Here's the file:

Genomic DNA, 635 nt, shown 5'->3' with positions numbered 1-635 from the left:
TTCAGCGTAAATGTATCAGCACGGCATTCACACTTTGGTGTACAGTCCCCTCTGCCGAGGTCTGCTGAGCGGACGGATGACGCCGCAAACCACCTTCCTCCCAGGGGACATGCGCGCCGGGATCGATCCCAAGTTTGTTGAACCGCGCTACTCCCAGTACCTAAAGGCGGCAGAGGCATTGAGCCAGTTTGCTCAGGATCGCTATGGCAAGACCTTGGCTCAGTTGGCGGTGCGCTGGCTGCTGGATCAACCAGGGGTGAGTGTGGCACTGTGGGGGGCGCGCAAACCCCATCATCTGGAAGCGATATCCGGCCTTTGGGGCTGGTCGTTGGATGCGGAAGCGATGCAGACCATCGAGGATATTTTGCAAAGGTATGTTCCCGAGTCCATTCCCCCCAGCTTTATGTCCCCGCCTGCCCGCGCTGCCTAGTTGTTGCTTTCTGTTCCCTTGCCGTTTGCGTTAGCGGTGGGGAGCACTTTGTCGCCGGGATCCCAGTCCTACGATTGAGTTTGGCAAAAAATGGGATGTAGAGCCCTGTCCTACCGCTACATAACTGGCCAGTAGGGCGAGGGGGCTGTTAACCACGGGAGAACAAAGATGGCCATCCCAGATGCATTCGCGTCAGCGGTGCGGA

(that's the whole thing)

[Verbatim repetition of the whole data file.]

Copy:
Genomic DNA, 635 nt, shown 5'->3' with positions numbered 1-635 from the left:
TTCAGCGTAAATGTATCAGCACGGCATTCACACTTTGGTGTACAGTCCCCTCTGCCGAGGTCTGCTGAGCGGACGGATGACGCCGCAAACCACCTTCCTCCCAGGGGACATGCGCGCCGGGATCGATCCCAAGTTTGTTGAACCGCGCTACTCCCAGTACCTAAAGGCGGCAGAGGCATTGAGCCAGTTTGCTCAGGATCGCTATGGCAAGACCTTGGCTCAGTTGGCGGTGCGCTGGCTGCTGGATCAACCAGGGGTGAGTGTGGCACTGTGGGGGGCGCGCAAACCCCATCATCTGGAAGCGATATCCGGCCTTTGGGGCTGGTCGTTGGATGCGGAAGCGATGCAGACCATCGAGGATATTTTGCAAAGGTATGTTCCCGAGTCCATTCCCCCCAGCTTTATGTCCCCGCCTGCCCGCGCTGCCTAGTTGTTGCTTTCTGTTCCCTTGCCGTTTGCGTTAGCGGTGGGGAGCACTTTGTCGCCGGGATCCCAGTCCTACGATTGAGTTTGGCAAAAAATGGGATGTAGAGCCCTGTCCTACCGCTACATAACTGGCCAGTAGGGCGAGGGGGCTGTTAACCACGGGAGAACAAAGATGGCCATCCCAGATGCATTCGCGTCAGCGGTGCGGA